"This might happen nationally" they say
The bizarre world of politics, in which black is white and losses are wins has afflicted the Exeter Green Party, which lost a by-election in the city this week and is claiming it a humungous success.
On Thursday, parties battled at the ballot box to represent Heavitree and Whipton on Devon County Council, previously held by Labour. Following the count, the seat is still Labour's. But statistics are wonderful things.
Out of the four main parties standing, the Greens came fourth. Only Frankie Rufolo, standing for the For Britain Movement, beat them in a rush to the bottom, where he secured 70 votes. Lizzie Woodman, the Green candidate, bagged 563 out of more than 3,200 cast, a share of just over 17 per cent. Because that percentage is up on the May 2017 vote and Labour's is down nearly 20 percentage points, the Greens are ecstatic.
“Watching the votes being counted on the night, we could see that Greens are topping the poll in the Heavitree ward part of the division," gushed Ms Woodman," unfortunately not illuminating us on the Whipton end. "I know Greens can win a future council election here.”
The party's election agent Chris Musgrove, a former Exeter City Labour councillor who defected to the Greens says: "This result could be seen as a barometer for what might happen nationally. It suggests a massive decline in Labour support in traditionally strong Labour areas, while the Tories fail to make headway. Meanwhile the combined vote of the two staunch remain parties, the Greens and Lib Dems, outperform both Labour and the Tories."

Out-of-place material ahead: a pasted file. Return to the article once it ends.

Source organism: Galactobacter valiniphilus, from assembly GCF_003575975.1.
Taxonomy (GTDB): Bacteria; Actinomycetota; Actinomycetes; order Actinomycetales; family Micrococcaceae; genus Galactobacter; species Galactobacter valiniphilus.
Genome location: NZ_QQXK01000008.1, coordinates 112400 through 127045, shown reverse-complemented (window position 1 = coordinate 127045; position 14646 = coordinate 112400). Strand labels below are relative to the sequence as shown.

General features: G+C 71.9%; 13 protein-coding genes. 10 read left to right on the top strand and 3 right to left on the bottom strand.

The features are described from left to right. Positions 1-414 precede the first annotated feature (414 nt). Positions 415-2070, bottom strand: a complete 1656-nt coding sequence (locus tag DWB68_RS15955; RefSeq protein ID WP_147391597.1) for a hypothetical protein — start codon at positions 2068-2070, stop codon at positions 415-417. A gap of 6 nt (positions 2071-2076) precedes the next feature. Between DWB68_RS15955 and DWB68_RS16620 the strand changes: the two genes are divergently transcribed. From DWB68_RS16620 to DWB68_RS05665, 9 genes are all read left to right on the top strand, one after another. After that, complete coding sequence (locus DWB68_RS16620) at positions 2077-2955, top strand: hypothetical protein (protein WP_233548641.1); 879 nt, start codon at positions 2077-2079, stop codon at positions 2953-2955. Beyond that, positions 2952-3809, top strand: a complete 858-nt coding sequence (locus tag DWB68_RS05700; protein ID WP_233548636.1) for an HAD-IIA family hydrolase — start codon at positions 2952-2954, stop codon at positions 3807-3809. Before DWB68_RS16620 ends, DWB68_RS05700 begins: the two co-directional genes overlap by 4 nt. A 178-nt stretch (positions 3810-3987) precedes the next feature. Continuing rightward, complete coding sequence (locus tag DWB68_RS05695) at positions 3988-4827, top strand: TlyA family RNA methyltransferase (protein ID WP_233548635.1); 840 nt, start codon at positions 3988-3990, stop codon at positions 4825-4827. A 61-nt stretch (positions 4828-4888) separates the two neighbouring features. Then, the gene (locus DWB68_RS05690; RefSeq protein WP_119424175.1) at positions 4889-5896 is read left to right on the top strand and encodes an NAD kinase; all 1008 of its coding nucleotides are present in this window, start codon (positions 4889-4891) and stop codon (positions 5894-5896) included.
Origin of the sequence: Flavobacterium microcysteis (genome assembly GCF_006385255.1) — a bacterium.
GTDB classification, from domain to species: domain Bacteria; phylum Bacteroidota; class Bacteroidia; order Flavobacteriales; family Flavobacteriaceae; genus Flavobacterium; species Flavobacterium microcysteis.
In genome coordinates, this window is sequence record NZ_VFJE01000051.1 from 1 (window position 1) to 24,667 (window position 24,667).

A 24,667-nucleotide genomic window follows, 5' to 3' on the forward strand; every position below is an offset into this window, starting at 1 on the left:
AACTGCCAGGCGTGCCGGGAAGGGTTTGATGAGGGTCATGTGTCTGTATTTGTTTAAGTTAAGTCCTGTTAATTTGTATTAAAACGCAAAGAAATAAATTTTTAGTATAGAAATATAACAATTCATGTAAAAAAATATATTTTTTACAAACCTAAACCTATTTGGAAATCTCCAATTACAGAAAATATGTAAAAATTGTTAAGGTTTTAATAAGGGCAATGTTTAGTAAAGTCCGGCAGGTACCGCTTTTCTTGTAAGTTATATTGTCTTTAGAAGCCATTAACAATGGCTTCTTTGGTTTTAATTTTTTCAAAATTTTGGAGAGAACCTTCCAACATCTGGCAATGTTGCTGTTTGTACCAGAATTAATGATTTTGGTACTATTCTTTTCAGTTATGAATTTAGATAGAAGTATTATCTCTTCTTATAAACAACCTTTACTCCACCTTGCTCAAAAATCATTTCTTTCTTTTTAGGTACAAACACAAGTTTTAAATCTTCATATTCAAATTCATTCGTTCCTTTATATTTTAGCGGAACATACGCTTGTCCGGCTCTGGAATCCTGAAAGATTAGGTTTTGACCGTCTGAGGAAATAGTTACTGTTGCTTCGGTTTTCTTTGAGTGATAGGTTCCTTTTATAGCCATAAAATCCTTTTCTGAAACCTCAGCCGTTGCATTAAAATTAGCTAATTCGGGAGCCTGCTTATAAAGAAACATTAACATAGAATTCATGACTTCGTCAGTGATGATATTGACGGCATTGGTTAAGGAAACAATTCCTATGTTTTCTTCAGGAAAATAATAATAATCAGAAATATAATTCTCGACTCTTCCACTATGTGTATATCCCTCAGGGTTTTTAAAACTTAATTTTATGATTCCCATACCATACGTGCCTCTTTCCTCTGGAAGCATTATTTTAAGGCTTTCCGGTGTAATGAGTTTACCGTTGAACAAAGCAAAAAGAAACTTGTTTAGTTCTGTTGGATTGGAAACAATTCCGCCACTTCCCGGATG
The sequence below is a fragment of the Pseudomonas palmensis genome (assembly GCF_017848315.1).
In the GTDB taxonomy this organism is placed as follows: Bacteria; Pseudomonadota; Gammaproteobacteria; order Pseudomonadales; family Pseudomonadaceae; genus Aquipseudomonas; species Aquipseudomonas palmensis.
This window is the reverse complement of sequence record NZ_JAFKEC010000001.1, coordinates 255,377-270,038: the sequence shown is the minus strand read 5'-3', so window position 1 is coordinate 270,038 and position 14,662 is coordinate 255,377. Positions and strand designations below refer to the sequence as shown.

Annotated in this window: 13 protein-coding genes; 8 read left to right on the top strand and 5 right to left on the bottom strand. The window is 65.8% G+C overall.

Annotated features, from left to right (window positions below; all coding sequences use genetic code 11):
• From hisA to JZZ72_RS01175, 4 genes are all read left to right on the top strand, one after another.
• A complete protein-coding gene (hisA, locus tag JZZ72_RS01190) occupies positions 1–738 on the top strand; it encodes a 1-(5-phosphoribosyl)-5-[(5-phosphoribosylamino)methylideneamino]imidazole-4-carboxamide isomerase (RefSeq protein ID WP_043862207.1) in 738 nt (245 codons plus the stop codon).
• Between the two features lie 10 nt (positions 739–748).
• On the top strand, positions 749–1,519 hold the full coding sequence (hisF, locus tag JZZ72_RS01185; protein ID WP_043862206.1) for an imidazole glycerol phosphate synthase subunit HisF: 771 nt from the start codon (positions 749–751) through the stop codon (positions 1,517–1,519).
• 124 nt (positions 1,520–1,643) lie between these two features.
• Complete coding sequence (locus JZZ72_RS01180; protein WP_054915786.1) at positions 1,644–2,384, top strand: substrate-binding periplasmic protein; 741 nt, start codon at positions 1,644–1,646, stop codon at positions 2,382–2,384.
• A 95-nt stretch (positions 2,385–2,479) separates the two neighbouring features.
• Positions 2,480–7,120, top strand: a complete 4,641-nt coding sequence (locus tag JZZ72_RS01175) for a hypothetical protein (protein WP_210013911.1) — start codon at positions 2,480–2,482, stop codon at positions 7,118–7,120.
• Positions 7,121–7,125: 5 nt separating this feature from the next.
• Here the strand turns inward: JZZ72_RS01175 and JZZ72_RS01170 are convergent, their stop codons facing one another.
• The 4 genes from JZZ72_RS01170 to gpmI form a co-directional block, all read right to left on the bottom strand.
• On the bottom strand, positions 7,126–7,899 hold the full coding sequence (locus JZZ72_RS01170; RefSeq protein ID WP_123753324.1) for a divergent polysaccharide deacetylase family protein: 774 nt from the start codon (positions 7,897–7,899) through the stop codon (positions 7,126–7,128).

Such a split vote for remain parties could be their problem in the unlikely event that Mr Musgraves is right that Heavitree and Whipton really is the barometer for the UK. Third-placed Lib Dems polled 17 more votes than fourth-placed Greens in the election, receiving nearly 18 per cent of the ballot. Three and four rarely equals one.
- John Harvey (Conservatives) – 992 (30.7% – down 1%)
- Frankie Rufolo (For Britain Movement) – 70 – (2.2% – did not stand in 201)
- Greg Sheldon (Labour) – 1032 – (31.9% – down 19%)
- Rowena Squires (Liberal Democrats) – 576 – (17.8% – up 11%)
- Lizzie Woodman (Green) – 563 – (17.4% – up 11%)
Turnout was 31 per cent, down on the 42 per cent in May 2017. Local elections and especially local by-elections generally attract far fewer voters than general elections, and council by-elections generally attract a lower turnout still over main council elections.